Speaking of Books: The Best Things Ever Said about Books and Book Collecting

Speaking of Books: The Best Things Ever Said about Books and Book Collecting

by Robert D. Kaplan, Harold Rabinowitz
     
 
"What really knocks me out is a book that, when you're all done reading it, you wish the author that wrote it was a terrific friend of yours."
-- J. D. Salinger, The Catcher in the Rye (1951)
"I would rather be a poor man in a garret with plenty of books than a king who did not love reading." -- Thomas B. Macaulay, Life (1876)
The love

Overview

"What really knocks me out is a book that, when you're all done reading it, you wish the author that wrote it was a terrific friend of yours."
-- J. D. Salinger, The Catcher in the Rye (1951)
"I would rather be a poor man in a garret with plenty of books than a king who did not love reading." -- Thomas B. Macaulay, Life (1876)
The love of books, and the desire to speak and write of that love, are as old as books themselves. In fact, they are even older than printed books. "All the glory of the world would be buried in oblivion, unless God had provided mortals with the remedy of books," wrote Richard de Bury in The Philobiblon (The Love of Books), which was completed in 1345, more than a hundred years before Gutenberg printed his first Bible.
And in every generation since de Bury's there have been new voices expressing the pleasures they take in books and reading. Speaking of Books contains hundreds of the best of those expressions -- entertaining and thought-provoking quotations about the reading and enjoyment of -- not to mention obsession with -- books. The collection includes examples of bibliophilia that range across the centuries and around the globe, from ancient Chinese proverbs to Elizabeth Barrett Browning, from the Bible to Woody Allen, from Jane Austen to Mark Twain, and from William Shakespeare to J. D. Salinger.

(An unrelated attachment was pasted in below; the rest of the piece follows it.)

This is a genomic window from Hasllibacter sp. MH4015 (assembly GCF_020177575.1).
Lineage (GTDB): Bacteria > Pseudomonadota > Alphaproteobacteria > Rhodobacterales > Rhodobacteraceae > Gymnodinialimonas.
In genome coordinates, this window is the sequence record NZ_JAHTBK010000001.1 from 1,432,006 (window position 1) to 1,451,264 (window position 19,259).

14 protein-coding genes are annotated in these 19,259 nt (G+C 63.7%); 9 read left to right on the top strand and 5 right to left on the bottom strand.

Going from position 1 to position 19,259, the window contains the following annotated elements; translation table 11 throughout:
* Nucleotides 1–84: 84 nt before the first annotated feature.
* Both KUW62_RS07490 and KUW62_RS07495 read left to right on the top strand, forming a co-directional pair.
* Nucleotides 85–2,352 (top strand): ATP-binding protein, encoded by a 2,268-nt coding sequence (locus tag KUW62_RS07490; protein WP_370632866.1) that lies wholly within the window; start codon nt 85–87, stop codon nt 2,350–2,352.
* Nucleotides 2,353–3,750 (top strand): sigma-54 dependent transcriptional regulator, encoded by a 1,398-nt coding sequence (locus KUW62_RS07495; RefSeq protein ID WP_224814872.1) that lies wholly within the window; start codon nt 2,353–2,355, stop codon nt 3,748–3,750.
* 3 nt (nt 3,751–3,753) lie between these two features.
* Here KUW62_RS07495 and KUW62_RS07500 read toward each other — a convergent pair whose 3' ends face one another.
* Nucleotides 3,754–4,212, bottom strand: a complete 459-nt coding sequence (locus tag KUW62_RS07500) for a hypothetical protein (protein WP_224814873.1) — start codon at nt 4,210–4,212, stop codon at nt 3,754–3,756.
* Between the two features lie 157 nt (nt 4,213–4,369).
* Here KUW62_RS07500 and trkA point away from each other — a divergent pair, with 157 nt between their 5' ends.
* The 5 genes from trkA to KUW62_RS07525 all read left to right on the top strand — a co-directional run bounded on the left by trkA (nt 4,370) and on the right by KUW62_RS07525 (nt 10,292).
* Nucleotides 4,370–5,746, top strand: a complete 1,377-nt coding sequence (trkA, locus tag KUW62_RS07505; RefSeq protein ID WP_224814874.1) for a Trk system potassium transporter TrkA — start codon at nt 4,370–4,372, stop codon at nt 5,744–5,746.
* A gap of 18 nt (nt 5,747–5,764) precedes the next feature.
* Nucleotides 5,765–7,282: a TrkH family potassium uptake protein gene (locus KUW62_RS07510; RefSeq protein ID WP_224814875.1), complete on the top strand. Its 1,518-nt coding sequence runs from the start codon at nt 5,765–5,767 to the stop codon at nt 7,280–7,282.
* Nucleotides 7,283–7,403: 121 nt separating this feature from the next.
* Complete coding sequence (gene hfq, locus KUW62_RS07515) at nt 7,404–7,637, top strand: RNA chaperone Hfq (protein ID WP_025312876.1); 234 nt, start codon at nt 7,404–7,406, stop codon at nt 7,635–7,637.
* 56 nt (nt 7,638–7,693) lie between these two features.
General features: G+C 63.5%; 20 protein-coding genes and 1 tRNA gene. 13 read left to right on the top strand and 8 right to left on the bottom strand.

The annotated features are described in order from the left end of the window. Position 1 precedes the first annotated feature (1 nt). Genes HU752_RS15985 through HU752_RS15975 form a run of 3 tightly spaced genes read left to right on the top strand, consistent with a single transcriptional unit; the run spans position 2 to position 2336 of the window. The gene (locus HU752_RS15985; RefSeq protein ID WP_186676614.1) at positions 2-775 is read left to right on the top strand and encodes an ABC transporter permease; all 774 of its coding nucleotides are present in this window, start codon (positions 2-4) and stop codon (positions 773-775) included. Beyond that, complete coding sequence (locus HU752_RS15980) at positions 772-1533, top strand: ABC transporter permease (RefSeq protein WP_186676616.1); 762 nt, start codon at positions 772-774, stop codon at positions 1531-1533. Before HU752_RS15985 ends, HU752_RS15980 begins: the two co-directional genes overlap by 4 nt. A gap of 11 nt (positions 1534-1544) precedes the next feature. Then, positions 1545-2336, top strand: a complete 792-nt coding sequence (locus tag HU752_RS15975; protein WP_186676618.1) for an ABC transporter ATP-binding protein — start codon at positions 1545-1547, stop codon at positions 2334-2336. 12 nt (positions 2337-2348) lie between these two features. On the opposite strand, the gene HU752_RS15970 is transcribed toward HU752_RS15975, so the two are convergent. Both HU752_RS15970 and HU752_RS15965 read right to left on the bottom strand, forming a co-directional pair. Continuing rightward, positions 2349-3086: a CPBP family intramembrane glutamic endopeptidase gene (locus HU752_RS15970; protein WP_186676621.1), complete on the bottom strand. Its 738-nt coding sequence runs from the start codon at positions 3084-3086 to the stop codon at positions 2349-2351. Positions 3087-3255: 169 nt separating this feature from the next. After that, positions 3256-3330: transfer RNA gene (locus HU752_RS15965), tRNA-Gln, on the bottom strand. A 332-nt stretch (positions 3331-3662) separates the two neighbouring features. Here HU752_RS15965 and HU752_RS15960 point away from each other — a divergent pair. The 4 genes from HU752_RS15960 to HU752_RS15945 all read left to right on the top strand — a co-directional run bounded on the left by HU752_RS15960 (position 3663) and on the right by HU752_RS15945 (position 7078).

Filled with insight, wisdom, and humor, Speaking of Books will be read with pleasure by everyone who believes, as Thomas Carlyle did, that "of the things which man can do or make here below, by far the most momentous, wonderful, and worthy are the things called books."
"I would be most content if my children grew up to be the kind of people who think decorating consists mostly of building enough bookshelves."
-- Anna Quindlen, "Enough Bookshelves," New York Times, August 7, 1991
"It was books that taught me that the things that torment me most were the very things that connected me with all the people who were alive, or who had ever been alive." -- James Baldwin, in the New York Times, January 1, 1964
"Where is human nature so weak as in the bookstore!" -- Henry Ward
Beecher, Star Papers; or, Experiences of Art and Nature (1855)

"What refuge is there for the victim who is oppressed with the feeling that there are a thousand new books he ought to read, while life is only long enough for him to attempt to read a hundred?" -- Oliver Wendell Holmes, Sr., Over the Teacups (1891)
"I took a speed-reading course where you run your finger down the middle of the page and was able to read War and Peace in twenty minutes. It's about Russia." -- Woody Allen, in a letter by Phyllis Mindell to the New York Times, September 3, 1995